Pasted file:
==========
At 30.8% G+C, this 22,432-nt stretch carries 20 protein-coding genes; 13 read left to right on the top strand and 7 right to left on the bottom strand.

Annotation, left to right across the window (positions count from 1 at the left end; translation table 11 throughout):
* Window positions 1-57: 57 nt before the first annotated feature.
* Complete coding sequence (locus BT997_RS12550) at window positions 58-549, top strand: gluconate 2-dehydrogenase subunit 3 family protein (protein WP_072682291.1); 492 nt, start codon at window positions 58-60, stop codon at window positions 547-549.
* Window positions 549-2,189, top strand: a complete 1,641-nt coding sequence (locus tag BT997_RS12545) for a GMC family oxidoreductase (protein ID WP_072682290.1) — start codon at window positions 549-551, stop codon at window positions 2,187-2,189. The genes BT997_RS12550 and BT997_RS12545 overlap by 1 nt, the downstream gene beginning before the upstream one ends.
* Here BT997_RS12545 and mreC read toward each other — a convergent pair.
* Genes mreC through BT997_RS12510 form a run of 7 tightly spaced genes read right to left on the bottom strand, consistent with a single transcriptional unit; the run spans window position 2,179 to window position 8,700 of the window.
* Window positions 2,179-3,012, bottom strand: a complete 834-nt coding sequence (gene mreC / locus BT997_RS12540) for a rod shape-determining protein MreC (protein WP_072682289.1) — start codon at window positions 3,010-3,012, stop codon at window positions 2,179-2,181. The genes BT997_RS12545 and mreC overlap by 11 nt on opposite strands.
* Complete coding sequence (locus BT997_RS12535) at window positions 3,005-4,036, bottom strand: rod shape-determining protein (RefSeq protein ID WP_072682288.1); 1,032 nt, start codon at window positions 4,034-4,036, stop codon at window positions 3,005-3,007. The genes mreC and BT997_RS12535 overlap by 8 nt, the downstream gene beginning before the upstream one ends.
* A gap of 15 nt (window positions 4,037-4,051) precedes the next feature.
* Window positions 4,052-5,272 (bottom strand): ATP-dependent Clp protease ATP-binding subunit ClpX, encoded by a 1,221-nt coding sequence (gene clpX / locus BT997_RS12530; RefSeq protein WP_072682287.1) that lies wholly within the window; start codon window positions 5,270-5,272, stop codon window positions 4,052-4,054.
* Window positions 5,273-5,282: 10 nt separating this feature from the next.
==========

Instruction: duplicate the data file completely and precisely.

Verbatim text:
At 30.8% G+C, this 22,432-nt stretch carries 20 protein-coding genes; 13 read left to right on the top strand and 7 right to left on the bottom strand.

Annotation, left to right across the window (positions count from 1 at the left end; translation table 11 throughout):
* Window positions 1-57: 57 nt before the first annotated feature.
* Complete coding sequence (locus BT997_RS12550) at window positions 58-549, top strand: gluconate 2-dehydrogenase subunit 3 family protein (protein WP_072682291.1); 492 nt, start codon at window positions 58-60, stop codon at window positions 547-549.
* Window positions 549-2,189, top strand: a complete 1,641-nt coding sequence (locus tag BT997_RS12545) for a GMC family oxidoreductase (protein ID WP_072682290.1) — start codon at window positions 549-551, stop codon at window positions 2,187-2,189. The genes BT997_RS12550 and BT997_RS12545 overlap by 1 nt, the downstream gene beginning before the upstream one ends.
* Here BT997_RS12545 and mreC read toward each other — a convergent pair.
* Genes mreC through BT997_RS12510 form a run of 7 tightly spaced genes read right to left on the bottom strand, consistent with a single transcriptional unit; the run spans window position 2,179 to window position 8,700 of the window.
* Window positions 2,179-3,012, bottom strand: a complete 834-nt coding sequence (gene mreC / locus BT997_RS12540) for a rod shape-determining protein MreC (protein WP_072682289.1) — start codon at window positions 3,010-3,012, stop codon at window positions 2,179-2,181. The genes BT997_RS12545 and mreC overlap by 11 nt on opposite strands.
* Complete coding sequence (locus BT997_RS12535) at window positions 3,005-4,036, bottom strand: rod shape-determining protein (RefSeq protein ID WP_072682288.1); 1,032 nt, start codon at window positions 4,034-4,036, stop codon at window positions 3,005-3,007. The genes mreC and BT997_RS12535 overlap by 8 nt, the downstream gene beginning before the upstream one ends.
* A gap of 15 nt (window positions 4,037-4,051) precedes the next feature.
* Window positions 4,052-5,272 (bottom strand): ATP-dependent Clp protease ATP-binding subunit ClpX, encoded by a 1,221-nt coding sequence (gene clpX / locus BT997_RS12530; RefSeq protein WP_072682287.1) that lies wholly within the window; start codon window positions 5,270-5,272, stop codon window positions 4,052-4,054.
* Window positions 5,273-5,282: 10 nt separating this feature from the next.